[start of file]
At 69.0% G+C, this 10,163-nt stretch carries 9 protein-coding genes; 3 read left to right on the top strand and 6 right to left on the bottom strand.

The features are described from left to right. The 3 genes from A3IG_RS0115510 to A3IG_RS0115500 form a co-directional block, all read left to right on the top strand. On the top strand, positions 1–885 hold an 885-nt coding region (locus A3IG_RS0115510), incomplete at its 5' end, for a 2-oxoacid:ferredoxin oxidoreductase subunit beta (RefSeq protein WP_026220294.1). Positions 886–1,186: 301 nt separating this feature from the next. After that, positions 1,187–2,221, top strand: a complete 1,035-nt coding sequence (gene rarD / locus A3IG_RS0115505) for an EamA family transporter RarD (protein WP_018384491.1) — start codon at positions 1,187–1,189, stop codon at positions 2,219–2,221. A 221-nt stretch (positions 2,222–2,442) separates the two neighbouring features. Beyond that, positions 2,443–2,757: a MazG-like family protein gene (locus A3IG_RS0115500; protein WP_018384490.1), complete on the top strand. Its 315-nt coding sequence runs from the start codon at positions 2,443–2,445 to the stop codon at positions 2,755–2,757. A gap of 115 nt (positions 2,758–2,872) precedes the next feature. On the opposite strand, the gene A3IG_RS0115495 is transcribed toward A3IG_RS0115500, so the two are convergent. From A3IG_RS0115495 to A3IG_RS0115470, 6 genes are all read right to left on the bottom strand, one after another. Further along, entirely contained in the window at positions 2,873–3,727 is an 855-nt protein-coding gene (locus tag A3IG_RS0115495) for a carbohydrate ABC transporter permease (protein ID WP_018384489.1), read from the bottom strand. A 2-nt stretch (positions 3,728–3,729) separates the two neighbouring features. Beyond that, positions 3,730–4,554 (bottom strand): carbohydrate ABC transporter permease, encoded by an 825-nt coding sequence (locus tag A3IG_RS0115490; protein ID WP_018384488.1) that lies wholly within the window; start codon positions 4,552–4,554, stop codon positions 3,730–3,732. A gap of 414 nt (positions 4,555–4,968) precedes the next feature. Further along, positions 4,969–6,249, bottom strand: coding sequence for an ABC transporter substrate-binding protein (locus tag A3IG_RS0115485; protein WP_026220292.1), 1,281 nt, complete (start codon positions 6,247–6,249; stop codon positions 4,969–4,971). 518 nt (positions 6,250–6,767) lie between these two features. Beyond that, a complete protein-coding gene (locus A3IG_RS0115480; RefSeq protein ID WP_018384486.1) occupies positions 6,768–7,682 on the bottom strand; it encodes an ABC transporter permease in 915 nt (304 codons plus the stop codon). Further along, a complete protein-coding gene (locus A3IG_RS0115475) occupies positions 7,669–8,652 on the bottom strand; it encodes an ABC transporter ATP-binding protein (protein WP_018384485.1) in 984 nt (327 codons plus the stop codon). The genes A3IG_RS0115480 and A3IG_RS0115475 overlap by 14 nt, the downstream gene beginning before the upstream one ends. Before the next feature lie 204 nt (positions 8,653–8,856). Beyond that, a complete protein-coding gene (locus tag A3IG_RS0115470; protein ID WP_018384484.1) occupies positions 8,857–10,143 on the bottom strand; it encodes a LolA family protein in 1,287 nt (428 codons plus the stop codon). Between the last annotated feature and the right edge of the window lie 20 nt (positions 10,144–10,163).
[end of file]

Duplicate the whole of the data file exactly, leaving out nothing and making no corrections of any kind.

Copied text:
At 69.0% G+C, this 10,163-nt stretch carries 9 protein-coding genes; 3 read left to right on the top strand and 6 right to left on the bottom strand.

The features are described from left to right. The 3 genes from A3IG_RS0115510 to A3IG_RS0115500 form a co-directional block, all read left to right on the top strand. On the top strand, positions 1–885 hold an 885-nt coding region (locus A3IG_RS0115510), incomplete at its 5' end, for a 2-oxoacid:ferredoxin oxidoreductase subunit beta (RefSeq protein WP_026220294.1). Positions 886–1,186: 301 nt separating this feature from the next. After that, positions 1,187–2,221, top strand: a complete 1,035-nt coding sequence (gene rarD / locus A3IG_RS0115505) for an EamA family transporter RarD (protein WP_018384491.1) — start codon at positions 1,187–1,189, stop codon at positions 2,219–2,221. A 221-nt stretch (positions 2,222–2,442) separates the two neighbouring features. Beyond that, positions 2,443–2,757: a MazG-like family protein gene (locus A3IG_RS0115500; protein WP_018384490.1), complete on the top strand. Its 315-nt coding sequence runs from the start codon at positions 2,443–2,445 to the stop codon at positions 2,755–2,757. A gap of 115 nt (positions 2,758–2,872) precedes the next feature. On the opposite strand, the gene A3IG_RS0115495 is transcribed toward A3IG_RS0115500, so the two are convergent. From A3IG_RS0115495 to A3IG_RS0115470, 6 genes are all read right to left on the bottom strand, one after another. Further along, entirely contained in the window at positions 2,873–3,727 is an 855-nt protein-coding gene (locus tag A3IG_RS0115495) for a carbohydrate ABC transporter permease (protein ID WP_018384489.1), read from the bottom strand. A 2-nt stretch (positions 3,728–3,729) separates the two neighbouring features. Beyond that, positions 3,730–4,554 (bottom strand): carbohydrate ABC transporter permease, encoded by an 825-nt coding sequence (locus tag A3IG_RS0115490; protein ID WP_018384488.1) that lies wholly within the window; start codon positions 4,552–4,554, stop codon positions 3,730–3,732. A gap of 414 nt (positions 4,555–4,968) precedes the next feature. Further along, positions 4,969–6,249, bottom strand: coding sequence for an ABC transporter substrate-binding protein (locus tag A3IG_RS0115485; protein WP_026220292.1), 1,281 nt, complete (start codon positions 6,247–6,249; stop codon positions 4,969–4,971). 518 nt (positions 6,250–6,767) lie between these two features. Beyond that, a complete protein-coding gene (locus A3IG_RS0115480; RefSeq protein ID WP_018384486.1) occupies positions 6,768–7,682 on the bottom strand; it encodes an ABC transporter permease in 915 nt (304 codons plus the stop codon). Further along, a complete protein-coding gene (locus A3IG_RS0115475) occupies positions 7,669–8,652 on the bottom strand; it encodes an ABC transporter ATP-binding protein (protein WP_018384485.1) in 984 nt (327 codons plus the stop codon). The genes A3IG_RS0115480 and A3IG_RS0115475 overlap by 14 nt, the downstream gene beginning before the upstream one ends. Before the next feature lie 204 nt (positions 8,653–8,856). Beyond that, a complete protein-coding gene (locus tag A3IG_RS0115470; protein ID WP_018384484.1) occupies positions 8,857–10,143 on the bottom strand; it encodes a LolA family protein in 1,287 nt (428 codons plus the stop codon). Between the last annotated feature and the right edge of the window lie 20 nt (positions 10,144–10,163).